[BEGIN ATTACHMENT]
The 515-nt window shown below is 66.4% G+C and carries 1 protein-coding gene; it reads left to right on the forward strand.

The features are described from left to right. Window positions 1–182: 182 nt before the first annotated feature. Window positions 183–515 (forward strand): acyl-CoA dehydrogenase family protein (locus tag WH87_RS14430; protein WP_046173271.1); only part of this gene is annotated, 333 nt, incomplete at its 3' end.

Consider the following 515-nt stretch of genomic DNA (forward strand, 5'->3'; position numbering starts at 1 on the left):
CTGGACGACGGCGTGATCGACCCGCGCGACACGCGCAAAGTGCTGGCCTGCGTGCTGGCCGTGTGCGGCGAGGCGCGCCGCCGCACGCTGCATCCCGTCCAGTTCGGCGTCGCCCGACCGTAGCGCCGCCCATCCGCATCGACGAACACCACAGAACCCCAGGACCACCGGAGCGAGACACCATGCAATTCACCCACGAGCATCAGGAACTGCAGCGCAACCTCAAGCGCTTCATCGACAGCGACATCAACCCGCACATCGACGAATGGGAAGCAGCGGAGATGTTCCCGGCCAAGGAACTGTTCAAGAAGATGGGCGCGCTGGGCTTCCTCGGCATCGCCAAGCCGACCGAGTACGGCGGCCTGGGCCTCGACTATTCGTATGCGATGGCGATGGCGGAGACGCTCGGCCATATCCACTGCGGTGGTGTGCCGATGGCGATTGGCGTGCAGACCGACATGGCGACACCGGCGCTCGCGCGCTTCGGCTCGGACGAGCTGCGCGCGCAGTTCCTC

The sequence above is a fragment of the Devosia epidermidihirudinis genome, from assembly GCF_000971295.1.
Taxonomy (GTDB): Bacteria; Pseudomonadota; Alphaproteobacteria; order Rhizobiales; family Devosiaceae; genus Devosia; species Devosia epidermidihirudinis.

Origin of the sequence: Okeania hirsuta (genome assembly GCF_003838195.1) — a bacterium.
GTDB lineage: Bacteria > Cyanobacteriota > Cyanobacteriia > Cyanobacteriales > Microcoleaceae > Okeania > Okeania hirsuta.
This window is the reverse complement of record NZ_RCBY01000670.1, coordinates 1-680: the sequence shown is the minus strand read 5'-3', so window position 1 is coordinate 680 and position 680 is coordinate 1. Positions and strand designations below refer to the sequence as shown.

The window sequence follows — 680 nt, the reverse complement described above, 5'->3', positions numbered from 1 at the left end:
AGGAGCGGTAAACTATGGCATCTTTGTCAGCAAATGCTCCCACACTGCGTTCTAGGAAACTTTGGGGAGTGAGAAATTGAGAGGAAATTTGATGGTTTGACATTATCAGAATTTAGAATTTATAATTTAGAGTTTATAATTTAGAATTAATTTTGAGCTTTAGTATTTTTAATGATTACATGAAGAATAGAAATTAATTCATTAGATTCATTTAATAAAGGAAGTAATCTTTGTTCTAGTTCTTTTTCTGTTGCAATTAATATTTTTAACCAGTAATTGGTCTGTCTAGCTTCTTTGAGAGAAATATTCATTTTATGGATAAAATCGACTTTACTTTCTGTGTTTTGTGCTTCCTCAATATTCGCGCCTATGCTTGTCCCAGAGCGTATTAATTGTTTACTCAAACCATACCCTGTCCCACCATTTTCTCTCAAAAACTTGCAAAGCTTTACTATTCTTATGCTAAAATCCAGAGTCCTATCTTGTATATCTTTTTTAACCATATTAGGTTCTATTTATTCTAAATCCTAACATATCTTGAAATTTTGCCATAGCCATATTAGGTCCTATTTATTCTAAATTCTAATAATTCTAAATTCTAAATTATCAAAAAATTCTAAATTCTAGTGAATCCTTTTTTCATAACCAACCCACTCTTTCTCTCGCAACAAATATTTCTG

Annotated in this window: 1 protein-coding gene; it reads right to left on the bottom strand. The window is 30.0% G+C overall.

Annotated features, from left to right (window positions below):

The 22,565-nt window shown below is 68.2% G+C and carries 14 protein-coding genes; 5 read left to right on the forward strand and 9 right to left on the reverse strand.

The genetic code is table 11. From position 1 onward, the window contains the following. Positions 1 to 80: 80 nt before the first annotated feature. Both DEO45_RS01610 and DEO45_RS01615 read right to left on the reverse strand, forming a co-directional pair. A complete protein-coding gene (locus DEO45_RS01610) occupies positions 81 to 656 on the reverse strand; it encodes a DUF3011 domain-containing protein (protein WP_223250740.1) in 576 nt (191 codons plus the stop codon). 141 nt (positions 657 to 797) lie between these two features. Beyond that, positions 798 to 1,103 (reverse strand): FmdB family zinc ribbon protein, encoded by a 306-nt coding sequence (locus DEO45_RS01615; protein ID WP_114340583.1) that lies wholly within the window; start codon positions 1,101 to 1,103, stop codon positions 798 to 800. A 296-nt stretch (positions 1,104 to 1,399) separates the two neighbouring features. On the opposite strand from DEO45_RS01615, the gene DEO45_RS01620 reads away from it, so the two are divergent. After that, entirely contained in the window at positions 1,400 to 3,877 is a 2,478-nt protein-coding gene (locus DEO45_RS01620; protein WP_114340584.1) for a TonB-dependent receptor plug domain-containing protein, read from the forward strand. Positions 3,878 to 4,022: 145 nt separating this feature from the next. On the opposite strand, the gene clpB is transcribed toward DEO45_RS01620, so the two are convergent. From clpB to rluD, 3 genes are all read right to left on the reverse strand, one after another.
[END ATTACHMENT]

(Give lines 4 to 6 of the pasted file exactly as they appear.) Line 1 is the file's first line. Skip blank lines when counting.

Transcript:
CTGGACGACGGCGTGATCGACCCGCGCGACACGCGCAAAGTGCTGGCCTGCGTGCTGGCCGTGTGCGGCGAGGCGCGCCGCCGCACGCTGCATCCCGTCCAGTTCGGCGTCGCCCGACCGTAGCGCCGCCCATCCGCATCGACGAACACCACAGAACCCCAGGACCACCGGAGCGAGACACCATGCAATTCACCCACGAGCATCAGGAACTGCAGCGCAACCTCAAGCGCTTCATCGACAGCGACATCAACCCGCACATCGACGAATGGGAAGCAGCGGAGATGTTCCCGGCCAAGGAACTGTTCAAGAAGATGGGCGCGCTGGGCTTCCTCGGCATCGCCAAGCCGACCGAGTACGGCGGCCTGGGCCTCGACTATTCGTATGCGATGGCGATGGCGGAGACGCTCGGCCATATCCACTGCGGTGGTGTGCCGATGGCGATTGGCGTGCAGACCGACATGGCGACACCGGCGCTCGCGCGCTTCGGCTCGGACGAGCTGCGCGCGCAGTTCCTC

The sequence above is a fragment of the Devosia epidermidihirudinis genome, from assembly GCF_000971295.1.
Taxonomy (GTDB): Bacteria; Pseudomonadota; Alphaproteobacteria; order Rhizobiales; family Devosiaceae; genus Devosia; species Devosia epidermidihirudinis.